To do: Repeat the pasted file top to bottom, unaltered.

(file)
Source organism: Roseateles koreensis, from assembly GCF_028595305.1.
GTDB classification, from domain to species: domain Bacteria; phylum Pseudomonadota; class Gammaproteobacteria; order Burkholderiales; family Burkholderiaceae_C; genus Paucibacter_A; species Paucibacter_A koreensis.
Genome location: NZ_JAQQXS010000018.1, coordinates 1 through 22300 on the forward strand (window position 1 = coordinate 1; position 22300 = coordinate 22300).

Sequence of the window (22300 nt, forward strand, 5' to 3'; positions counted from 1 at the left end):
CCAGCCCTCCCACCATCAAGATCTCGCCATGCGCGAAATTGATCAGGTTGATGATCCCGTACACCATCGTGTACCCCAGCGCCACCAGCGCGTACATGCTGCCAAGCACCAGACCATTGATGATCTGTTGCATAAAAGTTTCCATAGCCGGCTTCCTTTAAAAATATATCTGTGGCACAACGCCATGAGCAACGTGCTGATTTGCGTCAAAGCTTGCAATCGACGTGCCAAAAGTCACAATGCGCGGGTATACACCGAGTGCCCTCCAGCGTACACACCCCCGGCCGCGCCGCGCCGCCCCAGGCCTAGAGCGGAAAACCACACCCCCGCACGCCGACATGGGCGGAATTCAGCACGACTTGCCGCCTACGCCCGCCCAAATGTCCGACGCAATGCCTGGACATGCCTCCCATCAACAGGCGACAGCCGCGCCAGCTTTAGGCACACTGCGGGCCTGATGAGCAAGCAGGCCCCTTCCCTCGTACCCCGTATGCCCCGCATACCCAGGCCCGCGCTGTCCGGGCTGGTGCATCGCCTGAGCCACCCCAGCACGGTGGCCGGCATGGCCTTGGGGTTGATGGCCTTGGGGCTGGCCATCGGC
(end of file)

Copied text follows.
Source organism: Roseateles koreensis, from assembly GCF_028595305.1.
GTDB classification, from domain to species: domain Bacteria; phylum Pseudomonadota; class Gammaproteobacteria; order Burkholderiales; family Burkholderiaceae_C; genus Paucibacter_A; species Paucibacter_A koreensis.
Genome location: NZ_JAQQXS010000018.1, coordinates 1 through 22300 on the forward strand (window position 1 = coordinate 1; position 22300 = coordinate 22300).

Sequence of the window (22300 nt, forward strand, 5' to 3'; positions counted from 1 at the left end):
CCAGCCCTCCCACCATCAAGATCTCGCCATGCGCGAAATTGATCAGGTTGATGATCCCGTACACCATCGTGTACCCCAGCGCCACCAGCGCGTACATGCTGCCAAGCACCAGACCATTGATGATCTGTTGCATAAAAGTTTCCATAGCCGGCTTCCTTTAAAAATATATCTGTGGCACAACGCCATGAGCAACGTGCTGATTTGCGTCAAAGCTTGCAATCGACGTGCCAAAAGTCACAATGCGCGGGTATACACCGAGTGCCCTCCAGCGTACACACCCCCGGCCGCGCCGCGCCGCCCCAGGCCTAGAGCGGAAAACCACACCCCCGCACGCCGACATGGGCGGAATTCAGCACGACTTGCCGCCTACGCCCGCCCAAATGTCCGACGCAATGCCTGGACATGCCTCCCATCAACAGGCGACAGCCGCGCCAGCTTTAGGCACACTGCGGGCCTGATGAGCAAGCAGGCCCCTTCCCTCGTACCCCGTATGCCCCGCATACCCAGGCCCGCGCTGTCCGGGCTGGTGCATCGCCTGAGCCACCCCAGCACGGTGGCCGGCATGGCCTTGGGGTTGATGGCCTTGGGGCTGGCCATCGGC